Add to this the fact that Beau's back had gone out this week too and you get a tough situation.
Carlos, our jeweler, took care of the first part. He offered to come to my neighbourhood to give me Beau's ring. This I could manage. Since I've started using a mobility scooter (a sad and liberating tale to be told in another post), I've been taking myself out for coffee in the afternoons. Carlos simply met me at one of my local cafes and Beau didn't suspect a thing.
Then, while I was out, I parked my scooter on a side street (where a very friendly black cat leapt into my lap and checked out my bag for food), and called some of our friends to help me come up with a scheme. Since Beau's back was out, his friend Mike said he'd email him and offer to help him run errands. Then he'd conspire to deliver him to "our" cafe and fade away so I could propose.
|Raincoat: London Fog; Jeans: Reitmans; Bulova watch and gold earrings: vintage; Ring: Britton Diamonds; Backpack: Oshkosh|
First, though, I got him a big bouquet of flowers, which was cause for much comment by strangers as I scooted down the street. I was so excited, I told them all what I was about to do, and they gave me fist pumps of encouragement along the way. I also ran into a little old man I've known for twenty years. When I told him what I was up to, he kissed my cheek and whispered in my ear, "I love you."
I love my neighbourhood.
Then I changed at JQ Clothing, and, in a flurry, scooted off to "our" cafe, the cafe where we very first met, almost two and a half years ago. I even went up to a young man who was sitting at "our" table, the one we sat at on our first date, and asked him to move. When he heard why, he was all smiles, getting up before I'd even finished my tale. (You can see him in the background of one of the photos below, studying Japanese to better communicate with his Japanese girlfriend.)
Does this seem like it was all an awful lot of work? Well, yes, it was. But I wanted to make Beau's face as bright and happy as mine had been when he gave me my engagement ring.
I got down on my knees and everything. And, instead of saying "Put it on! Put it on!" as he'd done with me (which I thought was cute), I remembered to put the ring on his finger for him. It was ever so romantic.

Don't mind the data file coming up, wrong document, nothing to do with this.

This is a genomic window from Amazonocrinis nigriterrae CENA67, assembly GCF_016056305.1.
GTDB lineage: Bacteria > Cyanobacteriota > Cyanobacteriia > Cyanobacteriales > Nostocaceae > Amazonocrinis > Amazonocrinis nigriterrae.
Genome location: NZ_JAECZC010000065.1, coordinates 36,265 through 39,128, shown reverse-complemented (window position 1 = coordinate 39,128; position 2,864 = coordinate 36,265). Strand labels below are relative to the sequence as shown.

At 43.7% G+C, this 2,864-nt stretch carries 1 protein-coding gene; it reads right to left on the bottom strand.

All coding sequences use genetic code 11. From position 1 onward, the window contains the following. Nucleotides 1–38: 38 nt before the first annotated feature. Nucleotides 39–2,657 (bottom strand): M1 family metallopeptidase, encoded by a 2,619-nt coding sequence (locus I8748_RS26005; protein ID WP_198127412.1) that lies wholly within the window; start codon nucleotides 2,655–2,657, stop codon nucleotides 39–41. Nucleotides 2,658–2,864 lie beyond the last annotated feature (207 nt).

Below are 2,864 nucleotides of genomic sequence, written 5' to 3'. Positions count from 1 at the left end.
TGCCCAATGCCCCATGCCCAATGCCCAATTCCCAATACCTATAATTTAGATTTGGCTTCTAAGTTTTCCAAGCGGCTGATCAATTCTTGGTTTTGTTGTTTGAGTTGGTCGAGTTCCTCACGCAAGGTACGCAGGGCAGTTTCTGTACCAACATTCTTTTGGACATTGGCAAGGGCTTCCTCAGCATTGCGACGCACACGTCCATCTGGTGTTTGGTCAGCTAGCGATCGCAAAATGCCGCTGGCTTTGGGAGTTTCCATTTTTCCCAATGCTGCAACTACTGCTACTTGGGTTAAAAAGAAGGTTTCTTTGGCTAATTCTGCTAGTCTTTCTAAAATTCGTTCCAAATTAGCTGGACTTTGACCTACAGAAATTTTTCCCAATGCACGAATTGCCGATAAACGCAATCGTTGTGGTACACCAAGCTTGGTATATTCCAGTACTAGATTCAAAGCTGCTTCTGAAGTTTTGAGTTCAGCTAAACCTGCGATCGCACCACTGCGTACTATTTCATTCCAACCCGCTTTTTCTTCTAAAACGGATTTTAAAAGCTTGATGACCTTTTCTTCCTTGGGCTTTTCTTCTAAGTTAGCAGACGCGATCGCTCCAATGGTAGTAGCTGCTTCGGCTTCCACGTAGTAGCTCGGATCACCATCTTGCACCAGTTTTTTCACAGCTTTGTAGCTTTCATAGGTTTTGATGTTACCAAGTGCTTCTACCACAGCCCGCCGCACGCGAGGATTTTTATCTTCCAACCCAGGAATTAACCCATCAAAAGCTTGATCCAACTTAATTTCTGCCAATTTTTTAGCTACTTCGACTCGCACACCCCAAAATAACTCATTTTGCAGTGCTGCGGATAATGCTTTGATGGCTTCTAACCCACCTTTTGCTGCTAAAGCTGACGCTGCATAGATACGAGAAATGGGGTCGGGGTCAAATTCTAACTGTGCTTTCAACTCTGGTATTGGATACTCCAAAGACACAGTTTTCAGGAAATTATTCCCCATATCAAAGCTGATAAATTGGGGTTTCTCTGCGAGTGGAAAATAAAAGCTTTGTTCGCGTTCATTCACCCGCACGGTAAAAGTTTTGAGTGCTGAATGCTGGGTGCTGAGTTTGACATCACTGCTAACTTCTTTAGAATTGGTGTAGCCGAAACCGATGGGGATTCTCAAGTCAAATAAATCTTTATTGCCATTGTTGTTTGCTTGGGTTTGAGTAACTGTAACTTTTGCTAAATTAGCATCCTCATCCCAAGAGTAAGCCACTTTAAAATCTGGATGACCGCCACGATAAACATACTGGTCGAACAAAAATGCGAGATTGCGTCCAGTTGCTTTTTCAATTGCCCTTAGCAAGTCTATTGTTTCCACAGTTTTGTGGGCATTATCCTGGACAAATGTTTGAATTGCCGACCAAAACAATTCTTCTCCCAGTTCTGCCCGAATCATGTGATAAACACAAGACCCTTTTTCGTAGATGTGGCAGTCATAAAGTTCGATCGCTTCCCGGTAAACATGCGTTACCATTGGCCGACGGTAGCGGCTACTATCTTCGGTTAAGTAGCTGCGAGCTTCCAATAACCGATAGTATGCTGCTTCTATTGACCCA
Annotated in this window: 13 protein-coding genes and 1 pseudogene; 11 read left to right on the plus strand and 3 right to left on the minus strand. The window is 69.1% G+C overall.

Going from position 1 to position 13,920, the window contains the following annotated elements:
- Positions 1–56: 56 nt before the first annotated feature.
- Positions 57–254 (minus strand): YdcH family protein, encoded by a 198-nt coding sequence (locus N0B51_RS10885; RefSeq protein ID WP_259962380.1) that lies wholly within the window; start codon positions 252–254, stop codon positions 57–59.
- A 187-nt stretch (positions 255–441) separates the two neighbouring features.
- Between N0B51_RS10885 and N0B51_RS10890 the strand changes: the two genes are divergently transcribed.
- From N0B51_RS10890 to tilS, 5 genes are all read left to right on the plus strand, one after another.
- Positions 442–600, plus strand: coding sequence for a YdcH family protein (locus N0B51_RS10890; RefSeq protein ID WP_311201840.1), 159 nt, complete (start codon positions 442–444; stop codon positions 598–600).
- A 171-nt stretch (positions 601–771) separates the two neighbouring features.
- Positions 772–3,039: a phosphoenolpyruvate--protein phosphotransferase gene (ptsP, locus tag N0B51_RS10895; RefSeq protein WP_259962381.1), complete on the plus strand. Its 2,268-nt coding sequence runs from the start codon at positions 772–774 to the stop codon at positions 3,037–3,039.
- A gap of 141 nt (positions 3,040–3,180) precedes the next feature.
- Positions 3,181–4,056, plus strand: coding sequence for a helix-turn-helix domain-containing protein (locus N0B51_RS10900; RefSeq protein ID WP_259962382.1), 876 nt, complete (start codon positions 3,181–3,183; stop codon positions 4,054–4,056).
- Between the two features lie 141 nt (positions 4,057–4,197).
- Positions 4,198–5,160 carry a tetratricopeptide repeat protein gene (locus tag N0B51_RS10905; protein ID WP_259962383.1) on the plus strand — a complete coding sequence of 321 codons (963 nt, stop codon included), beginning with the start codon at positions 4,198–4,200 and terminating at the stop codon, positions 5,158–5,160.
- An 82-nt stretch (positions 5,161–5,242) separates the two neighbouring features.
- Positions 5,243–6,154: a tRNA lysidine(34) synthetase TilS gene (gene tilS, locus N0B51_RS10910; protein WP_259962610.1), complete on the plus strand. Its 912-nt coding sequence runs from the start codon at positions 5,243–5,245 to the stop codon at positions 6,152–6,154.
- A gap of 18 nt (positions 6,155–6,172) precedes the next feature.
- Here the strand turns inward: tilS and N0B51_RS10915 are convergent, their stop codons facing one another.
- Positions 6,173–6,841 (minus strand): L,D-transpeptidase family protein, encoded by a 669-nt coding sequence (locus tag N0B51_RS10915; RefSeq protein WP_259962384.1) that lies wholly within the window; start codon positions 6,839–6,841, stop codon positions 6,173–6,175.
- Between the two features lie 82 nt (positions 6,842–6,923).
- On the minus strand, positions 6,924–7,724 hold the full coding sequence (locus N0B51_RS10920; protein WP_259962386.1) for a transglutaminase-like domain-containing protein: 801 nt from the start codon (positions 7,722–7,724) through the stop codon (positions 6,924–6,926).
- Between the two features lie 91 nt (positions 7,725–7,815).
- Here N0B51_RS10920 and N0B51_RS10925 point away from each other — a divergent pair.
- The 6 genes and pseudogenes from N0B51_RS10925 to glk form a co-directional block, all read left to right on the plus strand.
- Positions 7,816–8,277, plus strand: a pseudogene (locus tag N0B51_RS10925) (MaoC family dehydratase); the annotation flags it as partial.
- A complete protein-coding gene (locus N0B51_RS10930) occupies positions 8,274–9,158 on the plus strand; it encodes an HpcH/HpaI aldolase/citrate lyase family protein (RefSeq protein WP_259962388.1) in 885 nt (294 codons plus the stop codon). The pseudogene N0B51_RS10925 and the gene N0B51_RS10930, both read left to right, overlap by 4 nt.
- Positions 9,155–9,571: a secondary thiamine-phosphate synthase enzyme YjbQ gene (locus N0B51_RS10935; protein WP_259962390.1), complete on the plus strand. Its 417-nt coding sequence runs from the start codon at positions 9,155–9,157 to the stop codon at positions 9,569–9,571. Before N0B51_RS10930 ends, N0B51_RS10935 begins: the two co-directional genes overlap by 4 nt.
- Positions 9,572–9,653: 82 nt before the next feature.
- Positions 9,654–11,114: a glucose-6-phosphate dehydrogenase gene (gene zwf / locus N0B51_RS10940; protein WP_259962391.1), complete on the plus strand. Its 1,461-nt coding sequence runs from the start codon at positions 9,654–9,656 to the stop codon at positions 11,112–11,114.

I wanted to give Beau the kind of experience women sometimes get to have: to be treated as special and precious and lovely, to be showered with surprises and gifts and flowers. I wanted him to have his "girlie" moment just as I'd had mine.
Why does a man deserve that any less than a woman does?
I wanted to be the one taking care of the details and making the moment magic -- all for love of my Beau.
Plus, I had something to offer in a proposal that men don't: boobs. And, believe me, I put them way up on display. It was fun and funny and Beau certainly did notice. I thought about pulling the ring out of my cleavage but I was afraid of a wardrobe malfunction that would go down in the cafe's history -- so I decided I'd better not risk it.
Beau behaved as anyone would upon receiving the most beautiful and emotionally meaningful ring he or she will ever own: he stared at it and stared at it.
It's a week later as I write this and he hasn't stopped staring at it. Also, it matches his pajamas.
It was very important to me that his bouquet have irises in it. As I wrote here, irises have become for us a symbol of the sexual and romantic healing that our relationship has made possible, mostly for me, but also for Beau. He was raised in an extremely conservative Christian doomsday cult and was given some very negative messages about sexuality that he is unlearning now. So it wasn't just for me that irises just had to be a part of my proposal.
Also, their deep indigo is like the velvety undertones in Beau's sapphire.
It was just good fortune that the irises in the park were in full bloom the day Beau gave me my ring, so we have matching photos of our rings.
With Beau, I have finally learned not to split my world up into divisions -- sex here, love there, spirituality somewhere else -- but to combine them in a healthy wholeness.
Of course I'd want to give a man like that an engagement ring! So it's not the custom? Custom be damned.
After all, he may be a man and I may be a woman, but, aside from some superficial anatomical differences, we are very much the same inside.
Just as our rings look different on the outside, but match on the inside, so too do we.
A match like that is hard to find.
Male or female, beauty ...
... is beauty.
And love ...
... is love.
And that's the story of our his and hers engagement rings.
If you're a woman, and you've given your sweetie an engagement ring, I'd love to hear your story too. Let's start a new tradition. It's about time.
(I'm linking this up to Visible Mondays as Not Dead Yet and Spy Girl's 52 Pick Me Up.)